Not only is it frustrating to trim your hedges with dull trimmers, it's also dangerous. Dull trimmer blades tend to bounce back, away from the shrub you're cutting, rather than cleanly passing through it. Reciprocating blades pulsate at over 1,400 RPM and will cut into a leg or arm deeply and quickly. Avoid accidents by sharpening your own hedge trimmer blades. They don't require frequent sharpening--just once a season. It doesn't take long to accomplish and is well worth the effort.
Place the trimmers on a solid surface, such as a work bench, and allow the cutting bar to extend over the edge of the bench. Use a regular screw driver to pry the double blades apart slightly. Place the tip of the screw driver in the space between one of the top blade teeth and its bottom counterpart. Twist the screw driver slowly, forcing the top and bottom blades to shift position, opening the maximum gap between the top blade teeth and the bottom blade teeth.
Put on gloves and eye protection. Notice how each tooth on the blade has two cutting surfaces. Standing at the far end of the cutting bar and facing the engine, you will begin by sharpening only the surface facing you. The opposing surface will be sharpened at a later time.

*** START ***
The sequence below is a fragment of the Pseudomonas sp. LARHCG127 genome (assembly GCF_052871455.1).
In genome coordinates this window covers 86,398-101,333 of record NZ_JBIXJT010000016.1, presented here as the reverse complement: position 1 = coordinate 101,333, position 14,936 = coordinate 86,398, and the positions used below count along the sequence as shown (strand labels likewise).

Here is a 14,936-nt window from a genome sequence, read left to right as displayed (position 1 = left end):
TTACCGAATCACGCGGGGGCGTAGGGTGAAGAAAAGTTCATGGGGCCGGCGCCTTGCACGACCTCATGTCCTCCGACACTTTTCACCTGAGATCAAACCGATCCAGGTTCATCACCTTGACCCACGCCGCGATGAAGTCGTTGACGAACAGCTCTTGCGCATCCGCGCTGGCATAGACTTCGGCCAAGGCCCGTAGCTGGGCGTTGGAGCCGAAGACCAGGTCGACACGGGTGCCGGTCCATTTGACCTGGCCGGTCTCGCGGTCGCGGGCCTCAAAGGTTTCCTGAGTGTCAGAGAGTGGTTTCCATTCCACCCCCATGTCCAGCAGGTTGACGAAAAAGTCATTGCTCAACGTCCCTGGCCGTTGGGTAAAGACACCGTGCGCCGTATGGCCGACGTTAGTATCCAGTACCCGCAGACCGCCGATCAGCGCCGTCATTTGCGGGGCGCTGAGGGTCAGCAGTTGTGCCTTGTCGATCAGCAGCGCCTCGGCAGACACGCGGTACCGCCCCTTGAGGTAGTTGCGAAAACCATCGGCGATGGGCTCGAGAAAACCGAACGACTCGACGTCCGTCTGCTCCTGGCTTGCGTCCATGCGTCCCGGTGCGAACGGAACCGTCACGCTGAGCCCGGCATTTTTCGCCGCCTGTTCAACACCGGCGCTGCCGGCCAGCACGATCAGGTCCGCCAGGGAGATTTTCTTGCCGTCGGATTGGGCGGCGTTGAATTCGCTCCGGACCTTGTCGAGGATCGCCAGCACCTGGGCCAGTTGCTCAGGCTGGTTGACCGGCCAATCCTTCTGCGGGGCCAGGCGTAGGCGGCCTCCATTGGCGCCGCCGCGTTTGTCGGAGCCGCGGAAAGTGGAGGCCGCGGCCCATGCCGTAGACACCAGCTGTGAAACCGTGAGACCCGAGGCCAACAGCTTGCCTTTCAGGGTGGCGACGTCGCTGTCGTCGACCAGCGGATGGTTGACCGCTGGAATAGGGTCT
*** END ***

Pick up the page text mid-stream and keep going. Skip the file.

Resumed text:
Fit the rotary tool with a conical abrasive point. Angle the tool such that the abrasive point is at the same degree of slant as the teeth on the trimmer blade. Turn on the tool and move the abrasive point along the cutting surface of one tooth in short quick strokes. Do the same with each tooth surface facing you.
Turn your back to the trimmer's engine. Now the opposing cutting surface of each tooth is facing you. Sharpen each of these in the same way.
Flip the machine over, and follow the same procedure for sharpening the bottom blade. Begin sharpening the cutting surfaces of the teeth facing you. Then shift your position and sharpen the remaining teeth.
Oil the entire cutting bar when the sharpening is complete.